It is, however, doubtful that the seller could be added to the roster of clients in such circumstances. Representation of the seller introduces responsibilities that go beyond preparation of a deed and harbors the distinct possibility of conflict of interest in connection with the title examination. Grievance Comm’n of Bd. of Bar Overseers, Formal Opinion 12 at 6‑7.(footnote omitted).

Thus, representation of a buyer and seller by the same lawyer in a real estate transaction would in all likelihood violate Rule 3.4(b). Moreover, the violation is not likely to be cured by reference to Rule 3.4(d), which authorizes multiple employment when it is “obvious” that lawyer can “adequately represent” the interest of each party. As the Commission observed:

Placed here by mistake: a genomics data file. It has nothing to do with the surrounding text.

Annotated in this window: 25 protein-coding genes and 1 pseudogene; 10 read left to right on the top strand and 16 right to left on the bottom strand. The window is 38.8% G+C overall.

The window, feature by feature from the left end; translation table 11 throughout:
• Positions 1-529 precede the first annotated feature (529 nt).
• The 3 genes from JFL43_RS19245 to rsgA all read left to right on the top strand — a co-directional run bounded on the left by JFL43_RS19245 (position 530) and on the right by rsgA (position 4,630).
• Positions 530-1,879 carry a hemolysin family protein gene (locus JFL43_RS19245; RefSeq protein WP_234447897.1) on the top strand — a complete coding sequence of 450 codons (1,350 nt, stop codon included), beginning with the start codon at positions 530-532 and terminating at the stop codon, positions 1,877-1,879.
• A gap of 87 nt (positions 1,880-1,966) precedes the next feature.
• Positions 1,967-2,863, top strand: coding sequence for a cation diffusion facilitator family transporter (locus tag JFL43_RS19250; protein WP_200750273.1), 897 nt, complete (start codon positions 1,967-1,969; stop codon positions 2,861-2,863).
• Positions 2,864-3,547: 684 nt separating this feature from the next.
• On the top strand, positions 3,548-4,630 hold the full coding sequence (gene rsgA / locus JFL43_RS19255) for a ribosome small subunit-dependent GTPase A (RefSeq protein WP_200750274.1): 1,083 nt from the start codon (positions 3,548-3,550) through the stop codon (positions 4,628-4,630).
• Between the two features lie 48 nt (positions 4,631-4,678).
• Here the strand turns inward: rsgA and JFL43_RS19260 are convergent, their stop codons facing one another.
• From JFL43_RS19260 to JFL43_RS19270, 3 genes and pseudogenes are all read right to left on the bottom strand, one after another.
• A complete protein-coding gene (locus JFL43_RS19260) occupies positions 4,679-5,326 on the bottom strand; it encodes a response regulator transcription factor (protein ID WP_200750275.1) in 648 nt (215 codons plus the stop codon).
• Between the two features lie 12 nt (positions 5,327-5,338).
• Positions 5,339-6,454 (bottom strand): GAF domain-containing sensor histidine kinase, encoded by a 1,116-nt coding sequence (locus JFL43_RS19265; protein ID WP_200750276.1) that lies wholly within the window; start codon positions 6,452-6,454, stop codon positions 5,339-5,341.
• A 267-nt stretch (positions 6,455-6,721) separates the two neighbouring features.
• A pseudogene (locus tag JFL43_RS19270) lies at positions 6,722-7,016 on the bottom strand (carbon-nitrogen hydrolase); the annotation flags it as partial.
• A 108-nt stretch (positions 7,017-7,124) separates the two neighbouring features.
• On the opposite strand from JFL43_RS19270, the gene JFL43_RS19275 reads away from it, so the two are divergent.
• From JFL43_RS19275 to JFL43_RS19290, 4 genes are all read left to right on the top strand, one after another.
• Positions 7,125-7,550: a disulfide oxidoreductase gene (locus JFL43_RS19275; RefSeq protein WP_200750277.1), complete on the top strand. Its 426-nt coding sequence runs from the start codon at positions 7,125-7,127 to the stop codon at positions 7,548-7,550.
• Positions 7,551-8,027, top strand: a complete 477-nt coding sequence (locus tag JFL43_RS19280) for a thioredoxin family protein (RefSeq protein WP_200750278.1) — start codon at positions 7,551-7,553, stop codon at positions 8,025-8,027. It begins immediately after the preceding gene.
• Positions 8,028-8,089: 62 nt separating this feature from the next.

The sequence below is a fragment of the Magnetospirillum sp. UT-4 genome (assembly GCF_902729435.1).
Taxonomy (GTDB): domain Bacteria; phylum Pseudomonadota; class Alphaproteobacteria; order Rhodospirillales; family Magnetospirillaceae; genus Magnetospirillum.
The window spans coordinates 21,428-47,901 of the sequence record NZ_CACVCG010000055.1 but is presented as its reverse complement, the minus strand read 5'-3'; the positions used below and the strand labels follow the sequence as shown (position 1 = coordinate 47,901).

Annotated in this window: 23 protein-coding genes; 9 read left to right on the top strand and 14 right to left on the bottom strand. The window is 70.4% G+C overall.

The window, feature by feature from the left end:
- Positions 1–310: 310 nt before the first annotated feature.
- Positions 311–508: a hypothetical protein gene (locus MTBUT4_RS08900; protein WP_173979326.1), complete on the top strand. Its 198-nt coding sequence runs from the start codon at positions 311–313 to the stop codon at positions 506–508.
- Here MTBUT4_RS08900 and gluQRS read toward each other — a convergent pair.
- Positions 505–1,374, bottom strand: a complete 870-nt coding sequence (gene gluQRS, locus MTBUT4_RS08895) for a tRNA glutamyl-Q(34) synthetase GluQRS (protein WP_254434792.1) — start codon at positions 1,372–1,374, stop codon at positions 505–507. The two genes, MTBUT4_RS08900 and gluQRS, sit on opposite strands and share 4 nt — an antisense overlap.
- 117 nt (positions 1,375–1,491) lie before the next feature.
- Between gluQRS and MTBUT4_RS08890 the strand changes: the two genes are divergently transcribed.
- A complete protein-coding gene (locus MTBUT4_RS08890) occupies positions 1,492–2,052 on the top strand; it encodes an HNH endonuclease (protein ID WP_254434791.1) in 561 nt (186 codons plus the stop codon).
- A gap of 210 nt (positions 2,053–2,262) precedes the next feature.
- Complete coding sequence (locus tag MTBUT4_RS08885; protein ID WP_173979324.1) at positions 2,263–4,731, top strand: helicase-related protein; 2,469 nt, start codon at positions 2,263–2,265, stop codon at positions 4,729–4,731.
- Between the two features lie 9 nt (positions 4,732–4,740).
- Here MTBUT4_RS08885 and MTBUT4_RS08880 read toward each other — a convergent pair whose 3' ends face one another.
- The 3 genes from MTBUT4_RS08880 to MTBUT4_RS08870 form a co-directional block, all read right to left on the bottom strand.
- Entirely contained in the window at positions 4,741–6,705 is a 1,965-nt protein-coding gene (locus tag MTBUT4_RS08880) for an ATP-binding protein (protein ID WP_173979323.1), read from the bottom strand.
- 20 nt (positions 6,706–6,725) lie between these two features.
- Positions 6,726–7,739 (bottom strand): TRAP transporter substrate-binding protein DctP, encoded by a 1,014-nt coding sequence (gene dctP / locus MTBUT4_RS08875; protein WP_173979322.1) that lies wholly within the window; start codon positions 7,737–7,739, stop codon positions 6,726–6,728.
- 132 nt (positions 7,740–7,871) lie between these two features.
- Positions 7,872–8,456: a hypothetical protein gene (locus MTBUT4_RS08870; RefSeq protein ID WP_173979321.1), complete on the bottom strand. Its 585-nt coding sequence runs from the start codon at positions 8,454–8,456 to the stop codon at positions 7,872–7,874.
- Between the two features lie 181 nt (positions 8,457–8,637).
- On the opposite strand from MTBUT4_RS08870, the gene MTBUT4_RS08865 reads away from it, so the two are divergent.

The adequate representation that must be obvious is not merely capable representation. It is representation in which the lawyer’s independent professional judgment in behalf of one client is not adversely affected by representation of another client. Formal Opinion 12, supra at 5.